Japan’s Inland Sea is on the cusp of discovery as a fascinating new travel destination. Home to hundreds of islands with their own distinct traditions and characters, I like to refer to the area as the Mediterranean of the East. Beyond the island of Naoshima, renowned for its Setouchi International Art Festival that attracts high end cultural travelers coming to view the latest in contemporary art and sample the excellent local seafood, the neighboring islands are coming into notice for their own excellent foods and special traditions.
According to Japanese mythology the islands of the Inland Sea were the first to be created by the gods. At the Kibitsu Shinto Shrine in Okayama city, elderly priestesses offer us a glimpse of Japan’s ancient mystical world through a special divination ritual that echoes back to Japan’s prehistoric Jomon period (dates back from before 10,000 BC).
The priestesses mix rice inside a sacred cauldron above a fire pit in which the decapitated head of an ancient warrior is said to be buried. As the water boils in the cauldron, a loud and bizarre rumbling sound can be heard that is believed to indicate good or bad fortune. Still relatively unknown, this ritual is believed among the local people to have healing effects.
When it comes to food, Shodoshima is one of my favorite islands in the Inland Sea. With its many olive trees and Greek windmill the island has its own Mediterranean flavor. The local olive oil is delicious, but the island is historically famous for its top class soy sauce and more recently its micro brewery sakes. Fifth generation soy sauce maker Yasuo Yamamoto exemplifies the spirit of tradition among the local miso and sake makers. While many modern producers go for fast paced fermentation techniques in modern facilities, Yamamoto ages his soy sauce in hand made wooden barrels for up to three years.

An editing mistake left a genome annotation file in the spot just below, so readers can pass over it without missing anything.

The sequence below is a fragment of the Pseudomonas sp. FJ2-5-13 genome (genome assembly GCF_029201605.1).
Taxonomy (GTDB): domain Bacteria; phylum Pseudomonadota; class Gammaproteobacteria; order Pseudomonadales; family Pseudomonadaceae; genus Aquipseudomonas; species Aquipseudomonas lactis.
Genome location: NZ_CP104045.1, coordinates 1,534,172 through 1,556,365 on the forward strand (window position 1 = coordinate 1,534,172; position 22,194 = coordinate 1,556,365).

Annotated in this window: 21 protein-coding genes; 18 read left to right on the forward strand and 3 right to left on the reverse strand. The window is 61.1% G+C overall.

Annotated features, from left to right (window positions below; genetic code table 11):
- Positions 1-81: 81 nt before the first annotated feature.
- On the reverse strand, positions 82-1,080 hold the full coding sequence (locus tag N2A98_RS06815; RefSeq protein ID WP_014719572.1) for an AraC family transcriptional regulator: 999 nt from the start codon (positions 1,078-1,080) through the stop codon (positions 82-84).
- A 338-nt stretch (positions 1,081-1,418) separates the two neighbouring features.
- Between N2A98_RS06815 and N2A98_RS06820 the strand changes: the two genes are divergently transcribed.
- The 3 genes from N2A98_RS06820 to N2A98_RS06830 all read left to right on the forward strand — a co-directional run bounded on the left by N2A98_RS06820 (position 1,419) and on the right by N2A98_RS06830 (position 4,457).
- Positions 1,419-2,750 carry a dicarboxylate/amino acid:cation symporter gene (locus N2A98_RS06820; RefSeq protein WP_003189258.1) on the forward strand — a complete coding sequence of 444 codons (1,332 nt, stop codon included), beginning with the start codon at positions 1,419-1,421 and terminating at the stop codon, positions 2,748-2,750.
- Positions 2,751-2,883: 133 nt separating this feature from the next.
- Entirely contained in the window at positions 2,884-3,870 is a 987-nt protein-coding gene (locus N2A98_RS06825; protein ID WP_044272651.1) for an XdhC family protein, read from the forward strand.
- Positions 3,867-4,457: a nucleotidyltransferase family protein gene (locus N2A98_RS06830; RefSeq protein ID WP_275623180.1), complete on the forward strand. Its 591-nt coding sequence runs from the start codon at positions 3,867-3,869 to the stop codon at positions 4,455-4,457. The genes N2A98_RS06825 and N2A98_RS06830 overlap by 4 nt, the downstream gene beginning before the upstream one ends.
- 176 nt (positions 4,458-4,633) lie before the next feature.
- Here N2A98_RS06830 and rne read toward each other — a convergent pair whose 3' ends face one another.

The taste of traditionally fermented miso is deep and abundant. As more and more top chefs are rediscovering Japan’s fermented food culture, no doubt greater attention will be given to the Japanese Mediterranean cuisine of the Inland Sea.
By Everett Kennedy Brown